Monday, December 27, 2010

How I know my wife loves me

Her: We could get a sitter and go see True Grit.
Me: If we're going to get a sitter, I'd rather do something we both want to do.
Her: I do want to see it.
Me: But you don't like westerns.
Her: True.
Me: Or Coen brothers movies.
Her: True.
Me: Or Jeff Bridges.
Her: Well, yeah.

Friday, December 03, 2010

6 years

Christie and I have been married for 6 years now. This was an odd year in that our actual anniversary fell on the same day we celebrate it, which is the day after Thanksgiving. If you have the opportunity to get married the day after Thanksgiving, I highly recommend it for the following reasons:
  • You don't need to serve much food, as everyone had a giant feast the day before.
  • Often, the family is already all in one place.
  • November is a very comfortable time to be wearing a suit, and fall leaves make a nice backdrop for pictures.
  • Procrastinators can pick you up a gift at a Black Friday sale on the way to the wedding.
  • Finally, it's easy to remember your anniversary. Basically, if I'm eating turkey and stuffing, and there's no trash bag full of gift wrap in the corner, then tomorrow is my anniversary.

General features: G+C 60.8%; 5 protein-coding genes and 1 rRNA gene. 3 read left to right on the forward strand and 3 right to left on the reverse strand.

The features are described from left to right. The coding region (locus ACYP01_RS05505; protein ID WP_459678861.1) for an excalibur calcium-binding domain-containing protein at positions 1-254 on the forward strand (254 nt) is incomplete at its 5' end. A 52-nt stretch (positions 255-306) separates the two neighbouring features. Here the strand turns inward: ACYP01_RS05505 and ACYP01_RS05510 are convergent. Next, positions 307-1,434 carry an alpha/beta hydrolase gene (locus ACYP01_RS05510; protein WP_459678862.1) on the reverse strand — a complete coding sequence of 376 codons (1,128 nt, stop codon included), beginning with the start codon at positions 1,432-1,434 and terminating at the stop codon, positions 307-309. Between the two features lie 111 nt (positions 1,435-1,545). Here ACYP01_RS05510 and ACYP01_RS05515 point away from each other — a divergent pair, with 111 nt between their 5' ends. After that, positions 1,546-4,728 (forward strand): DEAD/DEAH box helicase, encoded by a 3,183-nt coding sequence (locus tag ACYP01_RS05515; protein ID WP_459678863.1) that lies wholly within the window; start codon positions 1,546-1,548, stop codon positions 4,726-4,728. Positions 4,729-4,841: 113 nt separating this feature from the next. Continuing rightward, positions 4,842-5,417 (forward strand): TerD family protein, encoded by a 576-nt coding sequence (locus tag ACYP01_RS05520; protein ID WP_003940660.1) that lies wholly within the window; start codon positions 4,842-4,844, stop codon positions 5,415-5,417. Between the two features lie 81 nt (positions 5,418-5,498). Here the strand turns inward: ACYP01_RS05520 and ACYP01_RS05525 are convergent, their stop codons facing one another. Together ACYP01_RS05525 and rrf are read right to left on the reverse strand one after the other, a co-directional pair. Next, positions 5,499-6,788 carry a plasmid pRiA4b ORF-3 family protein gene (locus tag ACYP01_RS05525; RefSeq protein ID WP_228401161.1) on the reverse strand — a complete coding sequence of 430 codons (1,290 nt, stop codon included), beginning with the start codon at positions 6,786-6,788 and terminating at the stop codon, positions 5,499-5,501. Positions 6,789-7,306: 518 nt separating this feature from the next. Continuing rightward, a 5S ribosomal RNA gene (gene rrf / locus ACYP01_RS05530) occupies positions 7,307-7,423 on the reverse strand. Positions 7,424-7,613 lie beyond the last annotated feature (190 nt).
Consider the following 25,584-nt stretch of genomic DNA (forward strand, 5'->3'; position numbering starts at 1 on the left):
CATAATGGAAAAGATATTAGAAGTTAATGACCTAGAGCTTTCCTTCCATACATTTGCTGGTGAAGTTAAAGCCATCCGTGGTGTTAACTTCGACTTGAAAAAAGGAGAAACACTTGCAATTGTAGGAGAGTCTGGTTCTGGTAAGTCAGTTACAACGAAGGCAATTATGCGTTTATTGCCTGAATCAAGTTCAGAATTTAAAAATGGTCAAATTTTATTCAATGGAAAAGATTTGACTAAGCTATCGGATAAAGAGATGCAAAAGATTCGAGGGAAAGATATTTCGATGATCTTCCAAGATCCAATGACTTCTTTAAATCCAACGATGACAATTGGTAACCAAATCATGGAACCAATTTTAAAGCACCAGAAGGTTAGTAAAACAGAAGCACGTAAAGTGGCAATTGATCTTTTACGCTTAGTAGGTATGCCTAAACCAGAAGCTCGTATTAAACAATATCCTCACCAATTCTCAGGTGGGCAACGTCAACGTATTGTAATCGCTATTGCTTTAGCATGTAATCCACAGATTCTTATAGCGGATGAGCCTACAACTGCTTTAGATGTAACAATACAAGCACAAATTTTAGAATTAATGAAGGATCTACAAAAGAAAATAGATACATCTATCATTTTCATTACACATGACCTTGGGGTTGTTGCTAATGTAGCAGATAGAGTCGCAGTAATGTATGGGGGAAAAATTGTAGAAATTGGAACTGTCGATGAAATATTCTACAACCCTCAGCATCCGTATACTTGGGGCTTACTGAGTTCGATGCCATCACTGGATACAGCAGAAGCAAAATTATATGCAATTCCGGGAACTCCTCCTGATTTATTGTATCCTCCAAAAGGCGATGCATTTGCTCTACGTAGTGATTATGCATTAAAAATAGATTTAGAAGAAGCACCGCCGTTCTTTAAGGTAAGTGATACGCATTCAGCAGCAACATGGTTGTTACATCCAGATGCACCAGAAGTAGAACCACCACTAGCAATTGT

Monday, November 15, 2010

A metaphor for fixing the economy

Last night, my daughter's room was very cold. We noticed this at roughly 1 in the morning. Christie wondered if the vent might be closed, but I had noticed that the heater was not running, and that remote sensor for the thermostat showed a low enough temp that it really should have been. It turned out that the thermostat wasn't picking up the signal from my daughter's room, so it didn't know to run the heater. So I turned the heater on manually and proceeded to troubleshoot the thermostat.

I had to download the manual, take a couple of things apart, swap out some batteries, switch the channel the signal was running on, and try to figure out why the batteries fresh off the charger still triggered the "low battery" warning on the thermostat. I resisted the urge to try and diagnose the battery charger.